Created attachment 279441 [details]
Hi, I've recently purchased a 2TB Samsung 860 EVO SSD to replace an existing 850 EVO. There have been no other hardware changes to the affected system and I cloned my existing Linux installation (LUKS/ext4) to the new SSD.
I had no issues with the 850 EVO (I purchased it after the queued trim issue was mitigated), but I have immediately had problems with the 860 EVO. If the filesystem is trimmed (manually or automatically), dmesg immediately reports several "WRITE FPDMA QUEUED" errors before hard resetting the link. The only time these errors haven't occurred is when the amount of space trimmed (as reported by fstrim) is less than 15-20GB.
If I disable NCQ for the SSD, I can trim the drive without issue. I've also tried using "libata.force=noncqtrim" but this did not change the situation.
Created attachment 279443 [details]
lspci -vvv output
Created attachment 279445 [details]
smartctl status for the 860 EVO
Created attachment 279447 [details]
hdparm -I output
Samsung's support forum has several users experiencing similar issues as far back as June: https://eu.community.samsung.com/t5/Cameras-IT-Everything-Else/860-EVO-250GB-causing-freezes-on-AMD-system/td-p/575813 . It seems there may be a compatibility issue between some AMD SATA controllers and the 860 series. I'll try to test my SSD with an Intel SATA controller.
After disabling discard/trim on the SSD's ext4 partition, I was able to consistently reproduce the freezing behaviour that was previously triggered by trimming the disk by copying a large (>50GB) file to the SSD. The freezing was not immediate, it occurred 2-3 minutes into the transfer.
If I disable NCQ, both trim and heavy data transfers work reliably (as far as I can tell).
I can confirm I face the same issue with a 500 GB 860 EVO just on dd'ing from other disk to it (i.e. full speed streaming write).
Also you can see UDMA CRC Error Count increasing in SMART.
There was no issues with more than a dozen other vendor SSDs that I tried on this controller so far, only this one.
Eventually the Samsung steps down to 1.5Gbps SATA link, and from then on starts working fine. Disabling NCQ does indeed help, but it hobbles the random IO performance immensely. As far as I know there is no solution, other than hopefully a firmware fix by Samsung. Until then, to prevent data loss, NCQ should be disabled unfortunately.
Seeing this on my system too, currently running a Fedora 4.19.2 kernel.
Model=Samsung SSD 860 EVO 1TB
MSI 970A-G46 motherboard, which has an AMD970+SB950 chipset.
I can provide more details if necessary
Samsung has not released any firmware updates for this device, and by all accounts they do not intend to, despite this problem affecting Windows systems as well.
For those affected by this issue, does downgrading to kernel 4.18.19 relieve the symptoms? I started seeing similar "FPDMA QUEUED" errors during heavy I/O to my Samsung SSD 860 Pro after I upgraded to the 4.19 kernel series. Downgrading to 4.18.19, my symptoms disappeared.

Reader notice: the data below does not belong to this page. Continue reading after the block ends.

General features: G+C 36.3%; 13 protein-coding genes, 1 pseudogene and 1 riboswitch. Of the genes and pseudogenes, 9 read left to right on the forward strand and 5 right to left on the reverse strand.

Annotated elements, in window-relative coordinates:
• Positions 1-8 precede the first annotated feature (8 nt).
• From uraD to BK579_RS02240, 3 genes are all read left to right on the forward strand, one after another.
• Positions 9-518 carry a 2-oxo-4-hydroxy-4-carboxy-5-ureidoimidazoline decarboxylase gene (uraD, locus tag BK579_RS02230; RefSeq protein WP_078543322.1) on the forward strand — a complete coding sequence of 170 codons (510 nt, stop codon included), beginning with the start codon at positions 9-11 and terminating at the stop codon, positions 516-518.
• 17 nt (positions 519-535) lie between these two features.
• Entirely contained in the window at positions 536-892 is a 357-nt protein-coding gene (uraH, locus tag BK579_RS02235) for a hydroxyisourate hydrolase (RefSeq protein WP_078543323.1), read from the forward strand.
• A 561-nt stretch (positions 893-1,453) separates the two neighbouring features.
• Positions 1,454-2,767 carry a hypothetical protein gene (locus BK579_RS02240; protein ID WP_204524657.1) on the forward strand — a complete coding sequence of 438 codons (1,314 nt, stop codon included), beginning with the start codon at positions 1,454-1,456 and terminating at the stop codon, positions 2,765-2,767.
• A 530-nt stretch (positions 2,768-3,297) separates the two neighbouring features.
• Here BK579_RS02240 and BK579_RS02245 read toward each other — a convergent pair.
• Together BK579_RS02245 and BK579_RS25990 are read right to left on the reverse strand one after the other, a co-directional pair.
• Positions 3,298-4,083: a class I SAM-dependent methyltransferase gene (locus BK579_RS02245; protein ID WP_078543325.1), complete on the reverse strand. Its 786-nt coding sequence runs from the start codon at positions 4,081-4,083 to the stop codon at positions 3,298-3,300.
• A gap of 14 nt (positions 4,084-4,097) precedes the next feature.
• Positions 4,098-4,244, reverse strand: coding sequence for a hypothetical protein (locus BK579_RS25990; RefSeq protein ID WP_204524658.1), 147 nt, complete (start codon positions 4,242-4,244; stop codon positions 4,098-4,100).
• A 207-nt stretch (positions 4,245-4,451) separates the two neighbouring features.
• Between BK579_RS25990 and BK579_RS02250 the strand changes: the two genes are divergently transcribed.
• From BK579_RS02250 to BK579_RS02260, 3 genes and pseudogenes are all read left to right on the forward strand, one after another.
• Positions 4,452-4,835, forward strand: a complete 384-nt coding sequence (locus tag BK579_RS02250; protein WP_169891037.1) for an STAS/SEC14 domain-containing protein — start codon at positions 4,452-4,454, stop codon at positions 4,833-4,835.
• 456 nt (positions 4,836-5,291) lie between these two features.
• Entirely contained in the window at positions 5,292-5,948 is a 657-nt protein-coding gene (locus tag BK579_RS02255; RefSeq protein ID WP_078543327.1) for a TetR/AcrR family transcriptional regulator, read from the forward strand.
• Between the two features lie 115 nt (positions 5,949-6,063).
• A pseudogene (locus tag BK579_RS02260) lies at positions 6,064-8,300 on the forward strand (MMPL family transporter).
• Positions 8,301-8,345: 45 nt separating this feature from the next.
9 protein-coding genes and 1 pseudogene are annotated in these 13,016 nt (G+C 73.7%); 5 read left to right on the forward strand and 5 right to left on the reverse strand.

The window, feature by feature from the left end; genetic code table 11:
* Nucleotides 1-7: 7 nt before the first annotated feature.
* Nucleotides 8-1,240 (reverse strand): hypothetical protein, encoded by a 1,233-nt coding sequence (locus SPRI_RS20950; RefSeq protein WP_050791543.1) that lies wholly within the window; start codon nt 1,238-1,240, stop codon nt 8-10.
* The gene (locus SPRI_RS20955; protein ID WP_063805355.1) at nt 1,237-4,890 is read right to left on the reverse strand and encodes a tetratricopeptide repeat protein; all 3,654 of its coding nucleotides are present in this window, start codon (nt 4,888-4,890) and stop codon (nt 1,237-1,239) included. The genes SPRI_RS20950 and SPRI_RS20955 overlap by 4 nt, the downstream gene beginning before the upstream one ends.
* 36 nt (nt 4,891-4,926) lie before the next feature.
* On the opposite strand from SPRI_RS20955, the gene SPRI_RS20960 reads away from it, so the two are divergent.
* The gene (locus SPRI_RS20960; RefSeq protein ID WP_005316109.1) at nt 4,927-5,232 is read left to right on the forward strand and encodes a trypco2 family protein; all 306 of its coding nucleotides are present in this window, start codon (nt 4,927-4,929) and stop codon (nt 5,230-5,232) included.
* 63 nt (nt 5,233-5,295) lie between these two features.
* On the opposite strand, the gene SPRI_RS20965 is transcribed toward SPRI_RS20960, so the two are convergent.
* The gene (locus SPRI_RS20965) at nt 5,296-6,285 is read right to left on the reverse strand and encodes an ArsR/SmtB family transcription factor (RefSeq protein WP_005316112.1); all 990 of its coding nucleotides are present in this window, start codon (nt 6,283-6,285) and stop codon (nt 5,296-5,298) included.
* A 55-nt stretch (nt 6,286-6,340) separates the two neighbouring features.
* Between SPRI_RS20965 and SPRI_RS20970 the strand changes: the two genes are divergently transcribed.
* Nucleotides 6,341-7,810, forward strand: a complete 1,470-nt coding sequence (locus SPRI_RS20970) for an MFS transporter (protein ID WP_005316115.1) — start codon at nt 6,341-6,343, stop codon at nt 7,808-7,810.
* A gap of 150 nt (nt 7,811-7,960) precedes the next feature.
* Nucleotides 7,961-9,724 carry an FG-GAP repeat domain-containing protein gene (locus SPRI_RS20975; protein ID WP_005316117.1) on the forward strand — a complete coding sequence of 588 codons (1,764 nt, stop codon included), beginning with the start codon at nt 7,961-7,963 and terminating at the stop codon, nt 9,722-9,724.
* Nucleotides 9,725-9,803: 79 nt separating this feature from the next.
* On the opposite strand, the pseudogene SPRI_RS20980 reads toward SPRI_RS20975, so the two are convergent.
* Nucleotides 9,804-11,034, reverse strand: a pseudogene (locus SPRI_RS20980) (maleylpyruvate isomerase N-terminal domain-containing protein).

I am currently in the process of bisecting the kernel sources to find the commit that introduced the regression. I've been at it since mid-December, as it takes several days to gain confidence that a given commit is "good." (Usually it takes 2-3 days of uptime before I discover that a given commit is "bad.")
If downgrading to 4.18.19 does not resolve the issue for others in this report, then I am experiencing a different issue.
The forum thread referenced by comment 4 includes logs taken from a 4.15 kernel.
By all accounts this does not appear to be a "regression" introduced by a recent Linux kernel; instead it appears to be due to an incompatibility between AMD SATA controllers and the 860 EVO device firmware.
(And it's also broken/flaky on Windows too. So, probably not Linux's fault..)
I think I'm seeing this issue (Samsung 860 SSD triggers "WRITE FPDMA QUEUED" errors in kernel log/dmesg under heavy I/O causing terrible performance and unreliable unless NCQ is disabled) too. The SATA controller in the HP MicroServer N36L seeing the issue is an AMD SB7x0/SB8x0/SB9x0. The issue happens on both 4.15.0-43-generic and 4.18.0-13-generic kernels and in my case I was using a simple fio job to make the issue occur:
fio --name=test --readonly --rw=randread --filename /dev/sdb --bs=32k \
--ioengine=libaio --iodepth=32 --direct=1 --runtime=10m --time_based=1
Here are some more links that may (or may not) be the same thing:
This may also be linked to https://bugzilla.redhat.com/show_bug.cgi?id=1729678 and https://bugzilla.kernel.org/show_bug.cgi?id=203475 .
Same issue with Samsung SSD 860 EVO 1TB but with (newer?) RVT03B6Q firmware and the following controller:
Advanced Micro Devices, Inc. [AMD/ATI] SB7x0/SB8x0/SB9x0 SATA Controller [AHCI mode] (rev 40) (prog-if 01 [AHCI 1.0])
Subsystem: ASRock Incorporation SB7x0/SB8x0/SB9x0 SATA Controller [AHCI mode]
Disabling NCQ completely seems to solve the issue (using libata.force=noncq ),
Does anyone know if setting /sys/block/<device>/device/queue_depth to 1 has the same effect of solving this issue? (or is it something else when enabling ncq altogether that causes the issue?)
> Does anyone know if setting /sys/block/<device>/device/queue_depth to 1 has
> the same effect of solving this issue?
Yes it absolutely should. You don't have to disable NCQ for the entire system to solve this. Can only be an issue if you want to use this as your boot drive, and don't figure out a way to set the queue_depth=1 early enough during boot. Then you can still hit the NCQ issue during the bootup process before it is set.